What Are the Stages of the General Adaptation Syndrome?

In the final stage of general adaptation syndrome, the body stops fighting against the stressor.
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  • Written By: C.B. Fox
  • Edited By: Susan Barwick
  • Last Modified Date: 08 July 2014
  • Copyright Protected:
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    Conjecture Corporation
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The general adaptation syndrome, which is also known as the stress response, has three stages. The syndrome begins when the body encounters a stressor, such as emotional anxiety or the threat of physical injury. In the first stage, the body prepares for action by initiating the fight or flight response. During the second stage, the body remains in a state of alert, though it attempts to normalize to the new conditions caused by the stressor. In the final stage of the general adaptation syndrome, the body becomes exhausted and ceases to fight against the stressor.

When a person is exposed to a stressor, chemical changes occur in the body that are designed to help that person successfully deal with the stressful event. The first stage in the general adaptation syndrome, which is called the alarm stage, is marked by the release of adrenaline into the blood stream. The adrenaline causes the fight or flight response, which, as its name suggests, readies a person to either run from or fight the danger. During the first stage of the general adaptation syndrome, the blood pressure rises, respiration and heartbeat increase, and non-essential systems, such as digestion, shut down. Fear and anxiety are also a part of this stage because these emotions help keep the person alert and able to focus on the immediate danger at hand.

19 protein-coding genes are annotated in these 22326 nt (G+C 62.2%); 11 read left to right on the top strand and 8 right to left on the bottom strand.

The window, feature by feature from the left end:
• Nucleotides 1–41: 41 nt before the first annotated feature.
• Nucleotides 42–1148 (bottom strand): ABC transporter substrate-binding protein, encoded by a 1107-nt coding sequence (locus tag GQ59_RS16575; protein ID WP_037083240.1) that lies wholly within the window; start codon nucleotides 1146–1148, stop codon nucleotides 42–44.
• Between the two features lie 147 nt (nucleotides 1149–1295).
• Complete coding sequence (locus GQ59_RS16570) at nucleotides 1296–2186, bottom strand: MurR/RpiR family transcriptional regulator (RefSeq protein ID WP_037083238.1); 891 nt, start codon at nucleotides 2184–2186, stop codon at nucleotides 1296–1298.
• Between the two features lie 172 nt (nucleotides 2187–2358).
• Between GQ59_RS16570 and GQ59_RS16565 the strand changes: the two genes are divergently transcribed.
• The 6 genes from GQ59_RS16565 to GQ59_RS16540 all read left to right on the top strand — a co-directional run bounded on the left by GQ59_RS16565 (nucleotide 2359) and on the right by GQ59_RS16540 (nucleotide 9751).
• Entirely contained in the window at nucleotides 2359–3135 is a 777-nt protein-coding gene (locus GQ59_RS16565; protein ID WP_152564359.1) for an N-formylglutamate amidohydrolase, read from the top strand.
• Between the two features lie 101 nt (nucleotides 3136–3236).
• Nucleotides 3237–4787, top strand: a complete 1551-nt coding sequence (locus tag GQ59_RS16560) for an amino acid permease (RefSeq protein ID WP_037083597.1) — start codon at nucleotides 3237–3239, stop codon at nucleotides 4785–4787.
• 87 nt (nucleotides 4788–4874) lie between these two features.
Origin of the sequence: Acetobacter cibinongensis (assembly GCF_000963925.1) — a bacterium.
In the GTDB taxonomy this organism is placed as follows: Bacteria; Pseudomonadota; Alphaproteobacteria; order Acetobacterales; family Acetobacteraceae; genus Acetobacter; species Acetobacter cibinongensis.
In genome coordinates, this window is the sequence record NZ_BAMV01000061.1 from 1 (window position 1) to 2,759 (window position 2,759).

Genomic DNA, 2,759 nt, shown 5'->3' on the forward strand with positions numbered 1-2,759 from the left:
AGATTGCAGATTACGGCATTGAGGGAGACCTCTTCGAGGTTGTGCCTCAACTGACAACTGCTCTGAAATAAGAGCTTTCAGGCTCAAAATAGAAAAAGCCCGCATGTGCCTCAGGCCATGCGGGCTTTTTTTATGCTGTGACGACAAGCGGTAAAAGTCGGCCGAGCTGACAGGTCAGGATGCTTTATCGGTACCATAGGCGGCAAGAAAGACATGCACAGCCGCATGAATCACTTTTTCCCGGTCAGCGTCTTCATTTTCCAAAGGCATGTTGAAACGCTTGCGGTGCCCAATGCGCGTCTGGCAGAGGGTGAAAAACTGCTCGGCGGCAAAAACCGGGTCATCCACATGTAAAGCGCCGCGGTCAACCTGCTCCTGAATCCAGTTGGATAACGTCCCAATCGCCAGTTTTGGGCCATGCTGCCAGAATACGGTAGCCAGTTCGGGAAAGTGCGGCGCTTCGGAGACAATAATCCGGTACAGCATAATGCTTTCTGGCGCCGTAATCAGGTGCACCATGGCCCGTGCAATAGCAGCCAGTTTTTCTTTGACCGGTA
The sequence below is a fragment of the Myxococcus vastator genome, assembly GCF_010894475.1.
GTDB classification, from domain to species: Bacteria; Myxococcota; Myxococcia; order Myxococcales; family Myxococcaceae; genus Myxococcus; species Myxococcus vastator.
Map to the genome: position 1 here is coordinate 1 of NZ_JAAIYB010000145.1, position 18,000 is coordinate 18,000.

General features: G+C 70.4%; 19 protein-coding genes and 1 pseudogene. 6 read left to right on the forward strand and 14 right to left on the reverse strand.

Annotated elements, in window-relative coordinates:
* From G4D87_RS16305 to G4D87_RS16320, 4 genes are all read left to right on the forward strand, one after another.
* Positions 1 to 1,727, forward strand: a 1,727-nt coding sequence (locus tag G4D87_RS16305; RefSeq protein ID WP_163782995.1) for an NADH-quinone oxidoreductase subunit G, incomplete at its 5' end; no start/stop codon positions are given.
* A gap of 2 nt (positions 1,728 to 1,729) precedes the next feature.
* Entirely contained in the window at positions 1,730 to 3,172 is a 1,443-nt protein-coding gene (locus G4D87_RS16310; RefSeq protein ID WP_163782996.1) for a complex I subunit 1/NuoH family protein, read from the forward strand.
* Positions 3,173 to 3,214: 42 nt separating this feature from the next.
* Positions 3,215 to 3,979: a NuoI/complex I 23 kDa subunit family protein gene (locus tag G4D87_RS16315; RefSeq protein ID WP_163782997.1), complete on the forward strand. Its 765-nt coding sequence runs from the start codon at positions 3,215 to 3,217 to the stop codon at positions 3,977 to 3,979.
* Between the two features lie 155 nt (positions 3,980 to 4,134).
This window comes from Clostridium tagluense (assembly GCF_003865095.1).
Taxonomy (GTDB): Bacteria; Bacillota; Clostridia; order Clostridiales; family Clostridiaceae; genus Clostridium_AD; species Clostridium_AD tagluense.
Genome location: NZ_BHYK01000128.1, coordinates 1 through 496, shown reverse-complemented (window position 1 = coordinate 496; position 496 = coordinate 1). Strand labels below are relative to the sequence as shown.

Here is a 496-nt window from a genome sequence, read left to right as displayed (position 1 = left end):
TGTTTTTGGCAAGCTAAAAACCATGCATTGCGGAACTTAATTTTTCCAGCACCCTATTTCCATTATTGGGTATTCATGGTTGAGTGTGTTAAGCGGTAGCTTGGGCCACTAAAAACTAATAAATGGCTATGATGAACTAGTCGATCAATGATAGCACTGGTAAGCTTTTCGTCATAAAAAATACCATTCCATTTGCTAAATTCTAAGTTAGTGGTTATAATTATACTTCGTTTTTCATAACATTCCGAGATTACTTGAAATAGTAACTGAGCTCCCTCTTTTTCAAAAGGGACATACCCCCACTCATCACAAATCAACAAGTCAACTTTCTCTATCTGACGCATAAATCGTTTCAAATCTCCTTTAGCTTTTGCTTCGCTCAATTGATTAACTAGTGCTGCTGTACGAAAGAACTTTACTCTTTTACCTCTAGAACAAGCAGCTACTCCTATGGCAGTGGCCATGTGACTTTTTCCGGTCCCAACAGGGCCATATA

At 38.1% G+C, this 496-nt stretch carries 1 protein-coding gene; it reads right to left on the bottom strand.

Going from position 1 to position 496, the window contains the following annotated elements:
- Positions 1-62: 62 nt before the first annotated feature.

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After the alarm stage, a person goes into the second stage of the general adaptation syndrome, the resistance stage. Though many stressors can lead to death, in the event a person survives the danger, without overcoming it, that person’s body attempts to adjust to the new conditions as best it can. Extra energy is invested in the immune system, and though the person may seem relatively calm, the body is working much harder while moving through the resistance stage than it does in a state of low or no stress. The person may continue to be in a state of physical and emotional arousal, as in the alarm stage, though the level of arousal is much lower in this second stage.

Eventually, the body cannot keep up with the extra energy needed to remain in the resistance stage, and the person then moves into the third stage of the general adaptation syndrome, the exhaustion stage. At this point the body cannot keep up its state of alarm or resistance and stops fighting. If stressors continue after this stage is reached, the person may become susceptible to certain types of diseases, as the extra energy to invest in the immune system is no longer available.

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